Over the past few weeks my experience as an ecologist has definitely diversified, with the newt season sadly over. Gaining a wider range of experience is definitely a positive thing, although I do miss the newt surveys and they remain among the most fun ones I’ve done so far.
Recently I’ve been up to:
- Scoping surveys and habitat assessments
The first surveys on a site, these are essentially a ‘walk round’ to identify what further surveys are needed. Although I am essentially useless in this regard and present as a health and safety back up, it’s been a really good learning opportunity in terms of finding out what to look for. Doing these with lead surveyors with different areas of expertise is really interesting. I’m just trying to ask lots of questions without being too annoying!
- Otter and water field signs surveys
Field signs surveys take place after (or at the same time as) habitat assessments, once habitat has been deemed suitable. For otters we look for prominent features along rivers that are potential sprainting spots, slides, hoults, etc. For water voles you’re looking for burrows, feeding lawns, droppings, and even piles of vegetation chewed off at 45 degree angle where they have been eating. So far my field signs surveys haven’t been very fruitful, with the most I’ve really seen being some otter spraints. I have seen lots of badger field signs while doing other surveys – setts and latrines in particular.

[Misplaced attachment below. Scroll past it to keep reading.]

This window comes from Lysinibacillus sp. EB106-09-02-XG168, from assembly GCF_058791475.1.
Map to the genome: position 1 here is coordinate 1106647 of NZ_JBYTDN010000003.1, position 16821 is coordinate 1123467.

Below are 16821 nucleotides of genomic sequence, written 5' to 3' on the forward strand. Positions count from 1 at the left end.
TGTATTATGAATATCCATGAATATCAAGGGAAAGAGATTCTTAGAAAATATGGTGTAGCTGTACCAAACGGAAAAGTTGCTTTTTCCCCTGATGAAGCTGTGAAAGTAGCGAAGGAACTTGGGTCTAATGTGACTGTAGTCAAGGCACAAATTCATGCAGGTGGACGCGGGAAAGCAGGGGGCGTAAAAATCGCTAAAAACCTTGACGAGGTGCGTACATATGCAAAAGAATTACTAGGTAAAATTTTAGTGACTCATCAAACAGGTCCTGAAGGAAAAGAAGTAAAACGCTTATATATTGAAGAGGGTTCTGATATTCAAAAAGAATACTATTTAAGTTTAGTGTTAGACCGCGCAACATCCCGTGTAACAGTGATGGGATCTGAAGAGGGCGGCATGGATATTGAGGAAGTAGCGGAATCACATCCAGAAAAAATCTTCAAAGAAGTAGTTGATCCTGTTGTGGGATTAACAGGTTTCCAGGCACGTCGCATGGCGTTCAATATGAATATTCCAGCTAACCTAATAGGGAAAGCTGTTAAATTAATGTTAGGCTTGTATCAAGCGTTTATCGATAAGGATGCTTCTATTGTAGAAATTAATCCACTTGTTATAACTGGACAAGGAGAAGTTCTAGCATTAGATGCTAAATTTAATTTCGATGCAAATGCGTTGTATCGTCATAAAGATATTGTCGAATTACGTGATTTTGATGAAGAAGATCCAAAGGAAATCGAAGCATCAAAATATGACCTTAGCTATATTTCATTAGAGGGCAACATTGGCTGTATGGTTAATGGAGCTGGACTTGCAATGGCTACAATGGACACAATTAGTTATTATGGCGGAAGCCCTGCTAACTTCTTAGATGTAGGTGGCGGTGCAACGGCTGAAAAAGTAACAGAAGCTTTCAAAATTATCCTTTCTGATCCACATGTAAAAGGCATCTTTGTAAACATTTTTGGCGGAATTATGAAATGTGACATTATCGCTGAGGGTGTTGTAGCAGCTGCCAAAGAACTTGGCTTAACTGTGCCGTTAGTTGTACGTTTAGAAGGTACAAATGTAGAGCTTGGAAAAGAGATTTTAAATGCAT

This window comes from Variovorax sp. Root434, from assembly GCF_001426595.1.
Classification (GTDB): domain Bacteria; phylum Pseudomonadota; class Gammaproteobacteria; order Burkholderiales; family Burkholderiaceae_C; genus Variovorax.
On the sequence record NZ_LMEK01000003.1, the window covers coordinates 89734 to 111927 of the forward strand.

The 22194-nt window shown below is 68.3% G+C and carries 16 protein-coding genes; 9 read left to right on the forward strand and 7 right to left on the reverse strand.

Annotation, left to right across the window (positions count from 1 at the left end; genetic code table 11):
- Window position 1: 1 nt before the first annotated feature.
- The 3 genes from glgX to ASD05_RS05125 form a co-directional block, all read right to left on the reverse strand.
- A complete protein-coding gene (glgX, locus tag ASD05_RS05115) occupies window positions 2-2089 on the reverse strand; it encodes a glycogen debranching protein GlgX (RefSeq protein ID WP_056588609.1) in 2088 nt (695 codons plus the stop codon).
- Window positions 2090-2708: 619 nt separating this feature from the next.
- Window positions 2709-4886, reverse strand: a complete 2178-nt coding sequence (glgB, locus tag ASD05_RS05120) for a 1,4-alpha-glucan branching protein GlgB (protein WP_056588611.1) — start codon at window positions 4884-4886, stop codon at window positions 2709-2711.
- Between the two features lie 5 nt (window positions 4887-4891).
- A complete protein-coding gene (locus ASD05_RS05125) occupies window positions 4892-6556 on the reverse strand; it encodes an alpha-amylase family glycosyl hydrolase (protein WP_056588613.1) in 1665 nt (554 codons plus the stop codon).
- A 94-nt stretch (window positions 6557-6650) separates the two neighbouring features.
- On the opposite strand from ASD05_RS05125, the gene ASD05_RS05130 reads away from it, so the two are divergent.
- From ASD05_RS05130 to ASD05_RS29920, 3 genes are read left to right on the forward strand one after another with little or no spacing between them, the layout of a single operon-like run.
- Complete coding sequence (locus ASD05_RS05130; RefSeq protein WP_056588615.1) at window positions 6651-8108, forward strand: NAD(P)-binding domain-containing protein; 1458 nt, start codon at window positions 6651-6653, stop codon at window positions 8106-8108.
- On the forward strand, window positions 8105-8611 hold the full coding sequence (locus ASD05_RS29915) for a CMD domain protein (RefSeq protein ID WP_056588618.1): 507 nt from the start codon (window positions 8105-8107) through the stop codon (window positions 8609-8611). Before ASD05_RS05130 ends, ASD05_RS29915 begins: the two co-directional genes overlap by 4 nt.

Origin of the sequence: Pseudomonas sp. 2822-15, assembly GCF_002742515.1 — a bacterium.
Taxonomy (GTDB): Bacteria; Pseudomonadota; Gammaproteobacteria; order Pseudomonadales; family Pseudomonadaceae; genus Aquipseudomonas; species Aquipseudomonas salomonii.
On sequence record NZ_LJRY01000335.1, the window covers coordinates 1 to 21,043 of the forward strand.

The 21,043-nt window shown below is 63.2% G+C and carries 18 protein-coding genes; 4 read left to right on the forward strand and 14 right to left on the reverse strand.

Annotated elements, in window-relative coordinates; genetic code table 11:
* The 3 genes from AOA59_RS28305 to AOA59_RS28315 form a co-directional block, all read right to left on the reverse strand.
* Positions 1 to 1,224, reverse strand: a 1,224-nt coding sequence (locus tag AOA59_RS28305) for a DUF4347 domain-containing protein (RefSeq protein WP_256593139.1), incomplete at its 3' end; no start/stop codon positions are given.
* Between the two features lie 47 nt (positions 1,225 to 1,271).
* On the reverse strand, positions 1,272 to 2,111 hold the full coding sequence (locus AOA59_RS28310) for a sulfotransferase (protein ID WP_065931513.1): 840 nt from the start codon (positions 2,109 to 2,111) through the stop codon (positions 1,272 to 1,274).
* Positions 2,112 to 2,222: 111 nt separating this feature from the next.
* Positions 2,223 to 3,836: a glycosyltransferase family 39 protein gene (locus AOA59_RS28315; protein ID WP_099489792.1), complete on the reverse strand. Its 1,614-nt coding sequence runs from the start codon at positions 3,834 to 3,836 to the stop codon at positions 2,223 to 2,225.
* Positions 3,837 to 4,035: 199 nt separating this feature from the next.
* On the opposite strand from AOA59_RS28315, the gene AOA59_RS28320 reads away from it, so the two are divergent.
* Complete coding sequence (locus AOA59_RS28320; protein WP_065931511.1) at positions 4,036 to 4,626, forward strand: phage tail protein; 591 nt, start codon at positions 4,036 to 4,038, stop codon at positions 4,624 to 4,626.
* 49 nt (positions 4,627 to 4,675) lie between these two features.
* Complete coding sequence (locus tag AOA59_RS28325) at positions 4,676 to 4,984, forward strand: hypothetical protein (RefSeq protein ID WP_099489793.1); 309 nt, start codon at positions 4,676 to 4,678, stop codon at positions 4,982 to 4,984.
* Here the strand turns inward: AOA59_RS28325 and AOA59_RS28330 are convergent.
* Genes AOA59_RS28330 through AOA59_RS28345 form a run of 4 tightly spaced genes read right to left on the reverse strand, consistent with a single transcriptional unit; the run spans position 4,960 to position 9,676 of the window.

- Reptile surveys
Reptile mats and tins are placed out to encourage basking, and then checked either early-is or late-ish in the day, when temperatures are appropriate. Reptile surveys are just a matter of going around and lifting them up to see what’s hiding underneath! So far my reptile surveys haven’t been too fruitful, I’ve seen some slow worms but more small mammals like field voles and field mice taking advantage of the warmth!
- Bat emergence surveys
The majority of the work on this project is bat work, so I’m shifting to a nocturnal lifestyle! Bat emergence surveys are used to detect whether trees or structures are being used as roosts. They are conducted either from 15 minutes before dusk to two hours after, or from two hours before dawn to 15 minutes after. Using a bat detector you note echolocation calls which can then be used to identify species (by people more knowledgeable than me, but I’m slowly getting there). While you do note general activity levels, foraging, commuting, etc., the most important thing is to watch the structure to see if any bats go in or out, so that you can confirm it as a roost. I’ve only seen one roost so far, where 53 common pipistrelle bats poured out of some airing vents at the top of a house! I was warned that bat surveys usually aren’t so easy or fun…